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A nation must think before it acts.
At 9:44 p.m. on July 27, 1953, Private First Class Harold B. Smith had just sixteen more minutes of the Korean War to survive before the cease-fire came into effect at 10:00 p.m. You can imagine this twenty-one-year old marine from Illinois, out on combat patrol that evening, looking at his watch. Smith didn’t have to be in Korea. He had already served his time in the Philippines. But he volunteered for the fight. He also didn’t have to be on patrol that evening. But he offered to take the place of another guy who went out two nights before.
Suddenly, Smith tripped a land mine and was fatally wounded. “I was looking directly at him when I heard the pop and saw the flash,” recalled a fellow marine. “The explosion was followed by a terrible scream that was heard probably a mile away.” Another soldier said, “I was preparing to fire a white star cluster to signal the armistice when his body was brought in.”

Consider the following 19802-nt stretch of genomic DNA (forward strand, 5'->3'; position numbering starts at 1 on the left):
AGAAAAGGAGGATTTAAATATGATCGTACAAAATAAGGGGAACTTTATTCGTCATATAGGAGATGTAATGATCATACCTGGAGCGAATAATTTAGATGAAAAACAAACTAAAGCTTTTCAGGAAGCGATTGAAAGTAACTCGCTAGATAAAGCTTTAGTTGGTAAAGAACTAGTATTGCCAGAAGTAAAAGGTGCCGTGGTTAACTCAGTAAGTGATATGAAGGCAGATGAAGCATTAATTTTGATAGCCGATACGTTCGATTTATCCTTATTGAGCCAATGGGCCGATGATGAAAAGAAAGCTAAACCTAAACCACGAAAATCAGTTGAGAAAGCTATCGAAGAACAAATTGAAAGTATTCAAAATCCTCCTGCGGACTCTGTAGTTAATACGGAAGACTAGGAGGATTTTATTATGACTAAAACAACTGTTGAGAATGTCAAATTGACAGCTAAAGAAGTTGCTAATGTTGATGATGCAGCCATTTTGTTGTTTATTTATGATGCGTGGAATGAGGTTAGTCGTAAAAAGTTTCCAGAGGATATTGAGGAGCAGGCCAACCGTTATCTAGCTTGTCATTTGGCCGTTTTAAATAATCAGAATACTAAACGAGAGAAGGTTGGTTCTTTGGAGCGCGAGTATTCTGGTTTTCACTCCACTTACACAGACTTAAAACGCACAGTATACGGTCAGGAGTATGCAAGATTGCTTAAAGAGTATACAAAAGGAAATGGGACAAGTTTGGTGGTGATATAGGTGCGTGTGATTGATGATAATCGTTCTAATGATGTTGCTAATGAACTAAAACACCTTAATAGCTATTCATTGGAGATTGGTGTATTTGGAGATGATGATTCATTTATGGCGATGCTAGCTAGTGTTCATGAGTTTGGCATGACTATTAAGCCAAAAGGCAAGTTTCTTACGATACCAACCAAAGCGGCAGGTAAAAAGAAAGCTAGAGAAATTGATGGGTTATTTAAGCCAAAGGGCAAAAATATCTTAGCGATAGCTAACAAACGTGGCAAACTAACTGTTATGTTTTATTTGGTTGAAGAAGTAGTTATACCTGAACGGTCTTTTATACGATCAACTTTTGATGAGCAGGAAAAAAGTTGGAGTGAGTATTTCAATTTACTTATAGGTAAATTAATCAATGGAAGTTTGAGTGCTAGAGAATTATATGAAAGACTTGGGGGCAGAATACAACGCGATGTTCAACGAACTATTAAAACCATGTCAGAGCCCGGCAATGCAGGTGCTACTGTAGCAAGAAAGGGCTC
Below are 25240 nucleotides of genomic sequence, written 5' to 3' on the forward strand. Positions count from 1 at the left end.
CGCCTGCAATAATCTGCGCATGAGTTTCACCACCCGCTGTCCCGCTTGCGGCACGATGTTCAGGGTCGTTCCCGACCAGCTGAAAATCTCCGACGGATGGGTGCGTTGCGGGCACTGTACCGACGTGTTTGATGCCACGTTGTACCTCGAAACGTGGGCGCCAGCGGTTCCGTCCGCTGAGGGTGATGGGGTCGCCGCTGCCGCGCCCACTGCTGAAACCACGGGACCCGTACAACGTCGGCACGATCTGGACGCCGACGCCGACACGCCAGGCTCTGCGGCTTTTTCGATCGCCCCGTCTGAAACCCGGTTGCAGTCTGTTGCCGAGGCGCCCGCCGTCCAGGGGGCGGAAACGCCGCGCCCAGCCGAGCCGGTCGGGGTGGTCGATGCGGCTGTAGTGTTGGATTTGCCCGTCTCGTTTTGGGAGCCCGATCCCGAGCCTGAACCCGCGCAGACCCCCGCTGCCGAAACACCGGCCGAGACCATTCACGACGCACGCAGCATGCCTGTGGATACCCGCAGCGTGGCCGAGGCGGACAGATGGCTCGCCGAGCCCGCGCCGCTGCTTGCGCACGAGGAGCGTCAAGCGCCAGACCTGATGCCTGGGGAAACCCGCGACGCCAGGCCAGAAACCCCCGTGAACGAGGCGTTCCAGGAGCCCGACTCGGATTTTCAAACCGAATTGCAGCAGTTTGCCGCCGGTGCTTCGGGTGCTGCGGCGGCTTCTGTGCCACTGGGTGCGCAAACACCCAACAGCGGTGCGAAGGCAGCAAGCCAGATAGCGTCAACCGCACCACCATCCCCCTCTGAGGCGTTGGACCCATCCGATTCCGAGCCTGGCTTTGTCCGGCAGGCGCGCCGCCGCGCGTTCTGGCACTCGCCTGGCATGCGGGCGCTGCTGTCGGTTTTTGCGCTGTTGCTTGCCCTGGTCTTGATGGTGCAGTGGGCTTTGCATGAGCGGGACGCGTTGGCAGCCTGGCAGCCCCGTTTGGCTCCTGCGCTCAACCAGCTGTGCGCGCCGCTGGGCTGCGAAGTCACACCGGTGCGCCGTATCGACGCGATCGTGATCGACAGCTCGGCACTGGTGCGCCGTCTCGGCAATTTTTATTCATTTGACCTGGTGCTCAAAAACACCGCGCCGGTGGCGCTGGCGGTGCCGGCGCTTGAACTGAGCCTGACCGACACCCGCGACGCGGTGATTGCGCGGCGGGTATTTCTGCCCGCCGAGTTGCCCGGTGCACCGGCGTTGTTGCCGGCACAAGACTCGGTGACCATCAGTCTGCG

Twenty-two years later, on April 29, 1975, Lance Corporal Darwin Judge and Corporal Charles McMahon were marine guards near an air base outside Saigon in South Vietnam. Judge was an Iowa boy and a gifted woodworker. He once built a grandfather clock that still kept time decades later. His buddy, McMahon, from Woburn, Massachusetts, was a natural leader. “He loved the Marines as much as anybody I ever saw in the Marines,” said one friend.
The two men had only been in South Vietnam for a few days. They were part of a small U.S. security force that remained after the main American withdrawal in 1973. McMahon and Judge arrived just in time for the military endgame, as North Vietnamese troops bore down on Saigon. McMahon mailed his mother a postcard: “After this duty, they may send us home for a while…. I’ll try to write when I have time and don’t worry Ma!!!!”
At 4:00 a.m. on April 29, a Communist rocket struck…
Continue reading “America’s July 4 Military Nightmare: With Our Recent History, Could We Even Beat the British Today?”